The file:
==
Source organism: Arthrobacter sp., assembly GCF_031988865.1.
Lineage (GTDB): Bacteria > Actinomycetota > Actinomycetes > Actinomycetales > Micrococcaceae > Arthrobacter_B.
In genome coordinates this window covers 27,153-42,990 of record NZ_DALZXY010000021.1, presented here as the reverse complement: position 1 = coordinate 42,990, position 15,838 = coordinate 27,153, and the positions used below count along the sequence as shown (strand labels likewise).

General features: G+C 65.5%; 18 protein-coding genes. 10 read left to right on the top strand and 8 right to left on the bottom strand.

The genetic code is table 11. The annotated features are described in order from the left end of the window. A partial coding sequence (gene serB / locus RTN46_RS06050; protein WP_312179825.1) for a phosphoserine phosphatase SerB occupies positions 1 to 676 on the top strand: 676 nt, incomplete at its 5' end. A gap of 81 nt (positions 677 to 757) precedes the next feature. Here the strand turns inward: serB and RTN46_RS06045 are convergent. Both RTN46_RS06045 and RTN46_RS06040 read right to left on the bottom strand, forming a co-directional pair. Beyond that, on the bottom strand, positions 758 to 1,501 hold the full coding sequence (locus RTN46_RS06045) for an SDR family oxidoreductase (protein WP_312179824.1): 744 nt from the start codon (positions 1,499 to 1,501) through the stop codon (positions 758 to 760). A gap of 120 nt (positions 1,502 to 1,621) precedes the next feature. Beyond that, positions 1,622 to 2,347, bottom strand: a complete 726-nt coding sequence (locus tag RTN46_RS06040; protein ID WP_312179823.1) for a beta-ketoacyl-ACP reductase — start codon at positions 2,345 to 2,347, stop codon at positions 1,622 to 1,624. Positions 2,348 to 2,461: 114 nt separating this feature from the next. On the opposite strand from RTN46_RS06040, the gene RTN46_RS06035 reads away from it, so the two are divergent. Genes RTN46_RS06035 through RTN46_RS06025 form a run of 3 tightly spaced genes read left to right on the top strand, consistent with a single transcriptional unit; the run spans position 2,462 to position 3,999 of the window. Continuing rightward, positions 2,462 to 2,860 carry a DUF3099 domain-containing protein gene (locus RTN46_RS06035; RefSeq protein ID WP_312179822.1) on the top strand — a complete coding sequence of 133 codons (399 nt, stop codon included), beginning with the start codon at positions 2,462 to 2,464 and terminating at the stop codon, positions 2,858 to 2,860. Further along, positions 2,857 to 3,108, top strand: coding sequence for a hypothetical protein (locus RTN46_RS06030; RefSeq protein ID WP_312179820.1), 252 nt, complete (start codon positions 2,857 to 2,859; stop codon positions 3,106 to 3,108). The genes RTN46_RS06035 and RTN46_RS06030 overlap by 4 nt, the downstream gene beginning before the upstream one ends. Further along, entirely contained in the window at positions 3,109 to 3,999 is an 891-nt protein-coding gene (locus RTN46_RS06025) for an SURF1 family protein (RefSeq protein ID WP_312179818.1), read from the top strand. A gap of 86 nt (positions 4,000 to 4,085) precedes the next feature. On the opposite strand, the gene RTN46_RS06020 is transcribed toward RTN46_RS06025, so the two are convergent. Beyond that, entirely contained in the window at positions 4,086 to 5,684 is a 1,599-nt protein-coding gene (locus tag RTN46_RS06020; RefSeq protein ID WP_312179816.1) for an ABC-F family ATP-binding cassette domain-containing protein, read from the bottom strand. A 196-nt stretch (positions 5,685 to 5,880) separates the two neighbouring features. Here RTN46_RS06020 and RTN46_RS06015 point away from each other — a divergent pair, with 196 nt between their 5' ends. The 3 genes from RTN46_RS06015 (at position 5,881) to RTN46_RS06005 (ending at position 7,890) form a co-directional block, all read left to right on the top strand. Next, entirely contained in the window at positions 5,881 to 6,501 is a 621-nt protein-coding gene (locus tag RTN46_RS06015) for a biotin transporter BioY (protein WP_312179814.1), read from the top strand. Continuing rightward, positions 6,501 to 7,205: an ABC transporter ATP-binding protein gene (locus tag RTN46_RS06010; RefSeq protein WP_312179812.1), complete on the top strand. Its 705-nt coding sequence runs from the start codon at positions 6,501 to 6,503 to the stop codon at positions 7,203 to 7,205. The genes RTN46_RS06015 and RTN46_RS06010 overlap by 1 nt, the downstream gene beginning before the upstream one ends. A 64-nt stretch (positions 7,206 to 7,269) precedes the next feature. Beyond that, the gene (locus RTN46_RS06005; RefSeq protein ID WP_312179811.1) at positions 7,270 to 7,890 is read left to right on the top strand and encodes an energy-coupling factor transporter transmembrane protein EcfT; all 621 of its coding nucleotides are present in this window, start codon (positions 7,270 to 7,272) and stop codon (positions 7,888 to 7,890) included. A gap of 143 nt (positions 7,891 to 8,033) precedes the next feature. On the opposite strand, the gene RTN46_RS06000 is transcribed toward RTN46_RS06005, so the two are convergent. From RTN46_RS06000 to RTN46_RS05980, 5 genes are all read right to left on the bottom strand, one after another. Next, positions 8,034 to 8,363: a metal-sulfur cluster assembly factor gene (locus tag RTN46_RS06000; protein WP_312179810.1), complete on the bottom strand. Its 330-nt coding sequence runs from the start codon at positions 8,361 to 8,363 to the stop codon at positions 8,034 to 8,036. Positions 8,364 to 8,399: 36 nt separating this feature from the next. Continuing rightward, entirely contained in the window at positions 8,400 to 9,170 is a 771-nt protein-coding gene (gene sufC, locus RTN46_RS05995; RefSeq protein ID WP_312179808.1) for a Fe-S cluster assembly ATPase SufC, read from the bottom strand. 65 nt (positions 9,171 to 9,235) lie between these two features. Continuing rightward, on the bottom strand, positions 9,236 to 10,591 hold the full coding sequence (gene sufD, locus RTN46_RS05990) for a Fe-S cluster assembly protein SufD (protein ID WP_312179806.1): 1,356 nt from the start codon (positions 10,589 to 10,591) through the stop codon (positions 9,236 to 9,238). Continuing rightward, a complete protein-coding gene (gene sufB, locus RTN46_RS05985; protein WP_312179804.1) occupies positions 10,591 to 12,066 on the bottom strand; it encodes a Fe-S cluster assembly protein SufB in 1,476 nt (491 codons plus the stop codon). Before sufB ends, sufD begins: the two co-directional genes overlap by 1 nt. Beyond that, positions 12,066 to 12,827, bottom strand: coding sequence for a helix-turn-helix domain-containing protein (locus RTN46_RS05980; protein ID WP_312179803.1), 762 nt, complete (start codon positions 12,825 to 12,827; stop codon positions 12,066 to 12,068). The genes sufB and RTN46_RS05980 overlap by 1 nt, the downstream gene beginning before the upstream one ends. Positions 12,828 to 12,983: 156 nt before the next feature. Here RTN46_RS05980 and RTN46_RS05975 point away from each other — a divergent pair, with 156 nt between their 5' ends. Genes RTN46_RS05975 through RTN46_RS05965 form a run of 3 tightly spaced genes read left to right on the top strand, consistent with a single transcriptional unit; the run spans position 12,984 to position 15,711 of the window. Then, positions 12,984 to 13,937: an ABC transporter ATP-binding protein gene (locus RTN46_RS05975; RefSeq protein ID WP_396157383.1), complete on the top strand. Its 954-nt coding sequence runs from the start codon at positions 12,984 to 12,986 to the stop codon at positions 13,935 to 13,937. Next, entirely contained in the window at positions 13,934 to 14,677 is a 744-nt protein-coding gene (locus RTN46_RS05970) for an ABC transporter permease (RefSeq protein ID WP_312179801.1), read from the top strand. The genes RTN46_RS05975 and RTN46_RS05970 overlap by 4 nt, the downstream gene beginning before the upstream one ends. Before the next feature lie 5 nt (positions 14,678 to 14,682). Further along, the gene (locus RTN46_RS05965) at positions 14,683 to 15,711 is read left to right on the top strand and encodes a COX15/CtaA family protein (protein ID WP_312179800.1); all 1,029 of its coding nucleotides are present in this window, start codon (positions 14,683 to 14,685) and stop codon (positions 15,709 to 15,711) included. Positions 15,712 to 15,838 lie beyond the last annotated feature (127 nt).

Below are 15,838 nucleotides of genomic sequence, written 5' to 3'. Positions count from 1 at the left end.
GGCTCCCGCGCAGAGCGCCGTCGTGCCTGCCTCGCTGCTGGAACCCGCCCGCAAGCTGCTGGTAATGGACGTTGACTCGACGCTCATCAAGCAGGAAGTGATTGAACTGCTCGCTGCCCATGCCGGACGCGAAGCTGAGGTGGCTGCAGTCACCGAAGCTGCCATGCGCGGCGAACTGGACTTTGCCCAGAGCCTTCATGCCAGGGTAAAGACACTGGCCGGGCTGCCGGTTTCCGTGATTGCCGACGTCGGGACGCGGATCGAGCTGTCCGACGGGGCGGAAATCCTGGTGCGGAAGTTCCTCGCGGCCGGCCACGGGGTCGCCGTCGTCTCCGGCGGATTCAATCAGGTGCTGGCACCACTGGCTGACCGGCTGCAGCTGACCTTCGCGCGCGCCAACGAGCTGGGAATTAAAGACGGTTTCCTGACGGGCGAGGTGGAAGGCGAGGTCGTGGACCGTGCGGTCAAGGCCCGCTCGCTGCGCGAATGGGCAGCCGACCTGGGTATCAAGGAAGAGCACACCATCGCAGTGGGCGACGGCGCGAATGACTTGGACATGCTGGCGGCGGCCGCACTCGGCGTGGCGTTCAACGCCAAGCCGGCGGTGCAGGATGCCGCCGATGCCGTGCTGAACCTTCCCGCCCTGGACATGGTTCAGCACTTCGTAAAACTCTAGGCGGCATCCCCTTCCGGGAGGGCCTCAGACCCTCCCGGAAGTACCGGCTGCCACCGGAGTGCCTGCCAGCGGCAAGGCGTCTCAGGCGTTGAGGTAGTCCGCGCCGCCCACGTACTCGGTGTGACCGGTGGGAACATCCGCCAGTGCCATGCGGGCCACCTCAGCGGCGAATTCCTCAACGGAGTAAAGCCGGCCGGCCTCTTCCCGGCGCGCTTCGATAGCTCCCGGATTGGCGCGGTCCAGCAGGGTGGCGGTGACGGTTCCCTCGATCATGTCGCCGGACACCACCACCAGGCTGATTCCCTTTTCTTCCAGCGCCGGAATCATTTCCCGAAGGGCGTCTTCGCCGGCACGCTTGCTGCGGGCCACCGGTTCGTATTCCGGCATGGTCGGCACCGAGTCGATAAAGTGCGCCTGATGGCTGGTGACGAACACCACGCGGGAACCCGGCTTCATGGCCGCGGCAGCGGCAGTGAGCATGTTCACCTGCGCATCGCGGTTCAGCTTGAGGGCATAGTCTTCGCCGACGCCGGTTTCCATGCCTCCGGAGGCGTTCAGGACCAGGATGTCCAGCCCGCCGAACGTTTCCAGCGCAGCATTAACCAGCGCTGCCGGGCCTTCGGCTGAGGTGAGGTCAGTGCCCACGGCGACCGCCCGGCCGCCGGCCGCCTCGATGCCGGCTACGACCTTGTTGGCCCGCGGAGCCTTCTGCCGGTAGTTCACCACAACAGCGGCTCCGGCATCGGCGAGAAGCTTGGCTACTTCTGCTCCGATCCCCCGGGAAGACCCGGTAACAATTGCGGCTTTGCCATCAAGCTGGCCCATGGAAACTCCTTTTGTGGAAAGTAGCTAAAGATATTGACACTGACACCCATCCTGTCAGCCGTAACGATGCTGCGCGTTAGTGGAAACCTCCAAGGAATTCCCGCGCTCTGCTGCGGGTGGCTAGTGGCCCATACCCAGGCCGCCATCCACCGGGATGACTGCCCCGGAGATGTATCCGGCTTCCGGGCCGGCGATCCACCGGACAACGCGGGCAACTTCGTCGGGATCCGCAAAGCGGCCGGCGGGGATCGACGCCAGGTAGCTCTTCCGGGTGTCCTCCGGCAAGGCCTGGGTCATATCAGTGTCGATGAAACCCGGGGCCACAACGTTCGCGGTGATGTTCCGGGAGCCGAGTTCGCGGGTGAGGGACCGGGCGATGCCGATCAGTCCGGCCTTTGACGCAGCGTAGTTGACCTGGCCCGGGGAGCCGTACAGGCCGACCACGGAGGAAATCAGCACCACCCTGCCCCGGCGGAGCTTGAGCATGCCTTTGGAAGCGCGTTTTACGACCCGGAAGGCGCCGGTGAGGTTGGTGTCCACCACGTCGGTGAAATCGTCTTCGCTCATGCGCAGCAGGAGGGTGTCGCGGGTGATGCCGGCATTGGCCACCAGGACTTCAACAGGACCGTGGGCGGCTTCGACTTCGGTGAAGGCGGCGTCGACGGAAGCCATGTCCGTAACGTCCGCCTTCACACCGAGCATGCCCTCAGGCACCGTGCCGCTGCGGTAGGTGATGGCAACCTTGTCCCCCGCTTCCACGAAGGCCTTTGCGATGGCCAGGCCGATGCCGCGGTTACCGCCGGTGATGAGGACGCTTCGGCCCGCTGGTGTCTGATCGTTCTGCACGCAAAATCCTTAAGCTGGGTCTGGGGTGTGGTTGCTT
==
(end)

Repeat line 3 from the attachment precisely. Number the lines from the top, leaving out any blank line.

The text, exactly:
In genome coordinates this window covers 27,153-42,990 of record NZ_DALZXY010000021.1, presented here as the reverse complement: position 1 = coordinate 42,990, position 15,838 = coordinate 27,153, and the positions used below count along the sequence as shown (strand labels likewise).